In the last ten years, there have been more deaths within a five-mile radius of my home than deaths in the nearest city. The nearest city has over 4,000 people.
The tiny country Community I live in has been hit with many losses. Many young people have died from cancer. Three people, within a quarter mile of each other, have died from cancer in two years. In the last week, another person has died (not from cancer). I live in a farming community; many of these people are in perfect shape and exercise daily. Those who have died from cancer have been between the ages of 30 to 65. Cancer isn’t the only disease spreading in my community.
Some locals call where I live ‘cancer alley’. This ‘cancer alley’ has been happening for over 50 years. The locals speculate that something is causing these deaths. My family has had discussions about what could be spreading cancer and other deadly diseases within the community.
|The river that runs through the small community.|
The assumption was later trumped by another, more noticeable, probable cause. The small community I live in has one very noticeable feature that towers over everything. Everyone can see the feature for miles and in the last ten years, the feature has doubled in size.
We have a Landfill. The landfill is different from other landfills because it contains waste from factories that have drained chemical substances into a nearby lake. Today, I wouldn’t suggest swimming in the green-colored water of the lake without precaution. The harmful chemical waste is being taken out of the lake and brought to the landfill, two miles down the road.
The community and surrounding communities’ trash is brought to the landfill every day. Burying the trash has several risk factors that many don’t know. Buried trash has a potential to pollute the groundwater and soil.
The water at home has a strange taste and can sometimes change color. Some of my neighbors have turned to buying bottled water. This only makes the problem worse as the plastic bottles are thrown out and dropped off at the landfill.
As trash decomposes, it releases greenhouse gases into the atmosphere. The gases can contribute to climate change and affect the health of people and animals. If the animals get sick and we eat those animals, we too can become ill. Contaminated water could be given to the animals and people, contributing to the already decreasing health of the community.
There is no solid proof that the landfill is directly involved with the outbreak of cancer in my small community, but no one is investigating the problem. To say that the landfill has no part in the outbreak seems unlikely. The community has been ravished with cancer for too long. The young, that are otherwise healthy, are dying in clusters.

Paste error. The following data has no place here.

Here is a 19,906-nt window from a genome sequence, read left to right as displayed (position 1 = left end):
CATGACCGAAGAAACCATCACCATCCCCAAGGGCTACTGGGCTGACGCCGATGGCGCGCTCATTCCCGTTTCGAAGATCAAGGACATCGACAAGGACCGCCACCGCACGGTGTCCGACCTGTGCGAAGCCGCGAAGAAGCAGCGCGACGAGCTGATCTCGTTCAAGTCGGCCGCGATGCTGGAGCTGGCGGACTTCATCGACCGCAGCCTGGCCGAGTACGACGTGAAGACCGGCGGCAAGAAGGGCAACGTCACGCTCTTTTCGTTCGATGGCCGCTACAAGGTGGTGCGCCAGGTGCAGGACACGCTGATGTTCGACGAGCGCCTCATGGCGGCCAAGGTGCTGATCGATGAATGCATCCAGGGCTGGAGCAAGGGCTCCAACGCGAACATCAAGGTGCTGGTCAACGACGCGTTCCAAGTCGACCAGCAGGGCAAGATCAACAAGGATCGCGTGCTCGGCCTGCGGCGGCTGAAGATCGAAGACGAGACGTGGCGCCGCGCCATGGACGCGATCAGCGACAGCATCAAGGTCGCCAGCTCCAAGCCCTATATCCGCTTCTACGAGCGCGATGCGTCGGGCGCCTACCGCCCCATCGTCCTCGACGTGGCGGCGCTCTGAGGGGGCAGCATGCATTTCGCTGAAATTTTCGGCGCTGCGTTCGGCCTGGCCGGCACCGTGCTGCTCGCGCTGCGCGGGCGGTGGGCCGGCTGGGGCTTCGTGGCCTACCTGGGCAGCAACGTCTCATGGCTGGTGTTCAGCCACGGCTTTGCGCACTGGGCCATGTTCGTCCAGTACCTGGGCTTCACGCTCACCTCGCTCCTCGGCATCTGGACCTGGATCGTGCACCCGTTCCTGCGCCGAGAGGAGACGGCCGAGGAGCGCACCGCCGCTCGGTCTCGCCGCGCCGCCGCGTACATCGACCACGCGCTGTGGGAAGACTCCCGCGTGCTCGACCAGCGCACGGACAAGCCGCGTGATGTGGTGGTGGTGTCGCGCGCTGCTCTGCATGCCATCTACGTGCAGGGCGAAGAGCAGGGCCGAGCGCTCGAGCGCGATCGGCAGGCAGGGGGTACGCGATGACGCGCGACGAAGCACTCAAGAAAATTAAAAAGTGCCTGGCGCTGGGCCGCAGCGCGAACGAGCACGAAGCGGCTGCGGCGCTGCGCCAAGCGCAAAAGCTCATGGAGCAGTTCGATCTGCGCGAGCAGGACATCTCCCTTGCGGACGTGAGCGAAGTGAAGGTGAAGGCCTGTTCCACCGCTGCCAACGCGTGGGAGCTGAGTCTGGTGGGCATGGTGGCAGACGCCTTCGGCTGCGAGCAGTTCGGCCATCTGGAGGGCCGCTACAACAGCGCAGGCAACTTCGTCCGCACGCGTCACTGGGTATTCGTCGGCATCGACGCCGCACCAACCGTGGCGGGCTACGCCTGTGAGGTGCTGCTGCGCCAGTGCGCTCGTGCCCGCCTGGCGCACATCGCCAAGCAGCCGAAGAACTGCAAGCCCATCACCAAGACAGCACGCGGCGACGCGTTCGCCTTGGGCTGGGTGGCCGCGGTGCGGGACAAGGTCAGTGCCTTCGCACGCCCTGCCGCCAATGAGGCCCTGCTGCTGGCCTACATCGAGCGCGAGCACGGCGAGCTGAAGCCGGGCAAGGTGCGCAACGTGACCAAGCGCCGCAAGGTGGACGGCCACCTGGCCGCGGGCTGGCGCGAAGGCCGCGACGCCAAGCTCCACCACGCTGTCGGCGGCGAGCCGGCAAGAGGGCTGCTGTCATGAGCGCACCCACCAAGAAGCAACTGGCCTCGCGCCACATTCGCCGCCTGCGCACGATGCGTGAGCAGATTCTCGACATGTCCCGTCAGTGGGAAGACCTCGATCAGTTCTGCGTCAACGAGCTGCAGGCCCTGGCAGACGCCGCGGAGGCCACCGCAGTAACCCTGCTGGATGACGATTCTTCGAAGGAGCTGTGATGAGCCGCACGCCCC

For a community that has a little over 150 people, it shouldn’t be losing so many within such a short period of time.
The run-off from the farms and the chemicals that are sprayed over the fields cannot be disregarded. Numerous situations have been questioned for being responsible for the crisis. Since chemicals have been sprayed on the farm fields, butterflies have all but disappeared.
There used to be so many butterflies that I couldn’t move outside without seeing one. Now, I’m lucky to see a handful of butterflies in a season.
Could the contamination from the landfill be seeping into the soil and air? What can happen if the water is contaminated by the trash within the landfill? Should the public be aware of the risks?
If the landfill and farms aren’t the cause for the increased cancer-related deaths and foul tasting water, what is?
A landfill is more than a potential threat to the environment; it’s an eye sore! Nothing about a landfill looks natural.
I started my art business to raise awareness to several issues including recycling. Find ways to reduce the amount of waste you have. Landfills are only getting bigger. The risks will only increase as we continue to add to the dump.
Recycled materials, which would’ve been thrown in the landfill, have been saved and used in my artwork. I hope to encourage others to be aware of issues like this and to make a difference.
What do you think should be done to reduce waste? How would you feel if your communities water was contaminated?